It was also despite the fact that EU nationals were able to vote even if some were barred due a lack of the correct paperwork. On the night of the count, Professor John Curtice judged the result a draw, but the Ashcroft poll suggests an almost precise replication of the referendum result. Taking account of the bias and the EU nationals, support for leave may even have grown since the referendum.
Nor should we forget the role of comrade Corbyn. Surrounded by a small loyal coterie of officials and advisors who are strong leavers, his amazing powers of obfuscation have kept the Keir Starmers and Tom Watsons at bay.
The poor showing of Labour in northern and midland areas in both local and EU elections was enough to demonstrate that his evasive strategy of facing both ways was Labour’s only hope of maintaining enough party unity to have a hope of general election victory.
Sure, large numbers of Labour’s remainer voters jumped ship to the (rather undemocratic) Liberal Democrats, but crucially Labour losses in the EU election were much smaller than those of the Tories to the Brexit party. The Lib-Dems and Greens have picked up votes but a general election is now a long way off and holding onto these votes will not be easy.
How will this apparent stalemate be resolved? Even if a strong Brexiteer takes over as Prime Minister can parliament really thwart an intention to leave the EU at Halloween? An analysis from Maddy Thimont Jack at the Institute for Government argues that a new Prime Minster has it within his or her power to achieve no deal despite the current composition of parliament with its remainer majority.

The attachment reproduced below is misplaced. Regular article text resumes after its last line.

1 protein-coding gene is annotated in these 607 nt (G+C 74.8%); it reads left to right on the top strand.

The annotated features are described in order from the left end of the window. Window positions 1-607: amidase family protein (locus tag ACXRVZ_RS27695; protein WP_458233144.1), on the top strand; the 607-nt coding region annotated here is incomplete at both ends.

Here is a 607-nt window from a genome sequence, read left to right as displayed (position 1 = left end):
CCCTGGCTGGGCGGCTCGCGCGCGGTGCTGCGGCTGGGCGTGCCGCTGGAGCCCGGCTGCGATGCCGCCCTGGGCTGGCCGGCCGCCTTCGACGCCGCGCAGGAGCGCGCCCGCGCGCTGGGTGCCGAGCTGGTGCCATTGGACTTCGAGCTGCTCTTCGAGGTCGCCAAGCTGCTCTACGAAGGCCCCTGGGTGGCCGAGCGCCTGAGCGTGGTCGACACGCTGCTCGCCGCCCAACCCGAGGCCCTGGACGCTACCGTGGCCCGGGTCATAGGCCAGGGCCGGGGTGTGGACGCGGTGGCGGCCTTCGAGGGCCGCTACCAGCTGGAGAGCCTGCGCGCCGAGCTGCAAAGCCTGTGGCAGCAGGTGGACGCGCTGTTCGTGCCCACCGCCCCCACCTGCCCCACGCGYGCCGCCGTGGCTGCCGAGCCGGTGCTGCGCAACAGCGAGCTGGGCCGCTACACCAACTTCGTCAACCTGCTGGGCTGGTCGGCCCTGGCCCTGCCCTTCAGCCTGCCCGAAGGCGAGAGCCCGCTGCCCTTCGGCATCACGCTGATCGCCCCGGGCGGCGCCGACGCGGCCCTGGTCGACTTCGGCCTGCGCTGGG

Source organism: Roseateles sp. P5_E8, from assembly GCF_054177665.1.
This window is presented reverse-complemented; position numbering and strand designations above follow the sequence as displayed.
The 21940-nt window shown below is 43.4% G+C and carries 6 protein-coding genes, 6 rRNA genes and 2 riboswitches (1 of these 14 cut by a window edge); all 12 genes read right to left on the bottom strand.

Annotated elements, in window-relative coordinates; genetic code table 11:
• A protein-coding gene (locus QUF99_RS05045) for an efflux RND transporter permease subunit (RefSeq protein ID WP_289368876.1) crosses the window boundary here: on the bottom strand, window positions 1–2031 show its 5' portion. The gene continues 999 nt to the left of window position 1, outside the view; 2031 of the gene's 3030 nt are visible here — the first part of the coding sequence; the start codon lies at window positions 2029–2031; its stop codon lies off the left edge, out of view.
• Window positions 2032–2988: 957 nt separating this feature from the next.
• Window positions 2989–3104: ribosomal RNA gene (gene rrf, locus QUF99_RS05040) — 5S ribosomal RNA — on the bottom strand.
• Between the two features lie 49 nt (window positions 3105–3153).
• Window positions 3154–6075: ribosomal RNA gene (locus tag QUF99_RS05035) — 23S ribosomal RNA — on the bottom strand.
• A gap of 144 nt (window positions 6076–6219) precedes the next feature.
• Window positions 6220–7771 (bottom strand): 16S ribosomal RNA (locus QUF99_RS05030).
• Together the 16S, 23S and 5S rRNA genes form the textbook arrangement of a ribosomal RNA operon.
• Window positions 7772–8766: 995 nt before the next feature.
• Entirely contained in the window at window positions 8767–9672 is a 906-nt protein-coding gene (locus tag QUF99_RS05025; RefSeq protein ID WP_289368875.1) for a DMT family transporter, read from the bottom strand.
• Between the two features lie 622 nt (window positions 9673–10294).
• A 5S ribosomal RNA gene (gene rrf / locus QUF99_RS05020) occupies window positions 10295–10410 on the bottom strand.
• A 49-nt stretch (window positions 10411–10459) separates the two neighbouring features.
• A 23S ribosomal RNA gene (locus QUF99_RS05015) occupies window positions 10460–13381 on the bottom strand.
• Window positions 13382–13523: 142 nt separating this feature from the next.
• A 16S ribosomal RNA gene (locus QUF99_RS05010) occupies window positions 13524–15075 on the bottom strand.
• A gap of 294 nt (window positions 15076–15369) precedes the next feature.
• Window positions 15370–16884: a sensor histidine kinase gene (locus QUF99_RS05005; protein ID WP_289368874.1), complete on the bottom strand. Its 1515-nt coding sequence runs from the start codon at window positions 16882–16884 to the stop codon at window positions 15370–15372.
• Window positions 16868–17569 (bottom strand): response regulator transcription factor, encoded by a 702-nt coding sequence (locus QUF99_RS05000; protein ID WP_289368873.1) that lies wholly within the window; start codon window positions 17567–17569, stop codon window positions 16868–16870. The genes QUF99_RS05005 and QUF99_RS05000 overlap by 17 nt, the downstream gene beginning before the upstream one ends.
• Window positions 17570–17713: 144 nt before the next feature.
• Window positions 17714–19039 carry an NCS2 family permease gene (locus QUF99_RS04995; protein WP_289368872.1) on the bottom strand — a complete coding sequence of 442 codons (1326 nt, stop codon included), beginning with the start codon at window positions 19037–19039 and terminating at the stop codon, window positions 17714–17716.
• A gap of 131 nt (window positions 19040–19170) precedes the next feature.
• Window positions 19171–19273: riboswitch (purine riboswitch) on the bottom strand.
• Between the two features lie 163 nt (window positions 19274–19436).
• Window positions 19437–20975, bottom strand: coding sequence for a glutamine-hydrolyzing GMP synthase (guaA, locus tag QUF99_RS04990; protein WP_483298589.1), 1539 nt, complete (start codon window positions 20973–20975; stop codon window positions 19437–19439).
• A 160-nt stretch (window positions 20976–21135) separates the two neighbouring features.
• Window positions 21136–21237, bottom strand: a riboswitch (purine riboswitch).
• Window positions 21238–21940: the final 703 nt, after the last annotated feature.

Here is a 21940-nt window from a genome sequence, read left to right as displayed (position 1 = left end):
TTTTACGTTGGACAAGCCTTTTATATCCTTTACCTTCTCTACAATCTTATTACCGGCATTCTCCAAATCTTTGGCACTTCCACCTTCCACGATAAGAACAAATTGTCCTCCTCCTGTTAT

Crucially, the Institute of Government argues that it is not possible to repeat the Cooper Amendment by which parliament forced the Government to seek an extension to avoid triggering no deal.
The Cooper coup was achieved via a clause inserted into the meaningful vote on the Withdrawal Agreement. A new Prime Minister would however not need any further meaningful votes thus depriving remainers of the opportunity to take over the reins of government.
Remainers could keep up the pressure with Opposition day motions or emergency debates but these are non-binding. Only a motion of no confidence in the government would work for remainers. The Tories currently have enough votes to win such a vote, but a new PM would need to work hard to ensure that no more Tories defect.
In short Brexit remains on a tightrope but no deal is now a possibility. My economic analysis that it involves only temporary disruptions. It is hard to believe that at some stage the EU will not wish to begin the free trade negotiations that ‘no dealers’ seek.
The Nicky Morgan/Greg Hands Commission will soon deliver a raft of technical solutions to the Irish border, removing the case for the backstop. There is thus much to play for and we can anticipate a torrid autumn.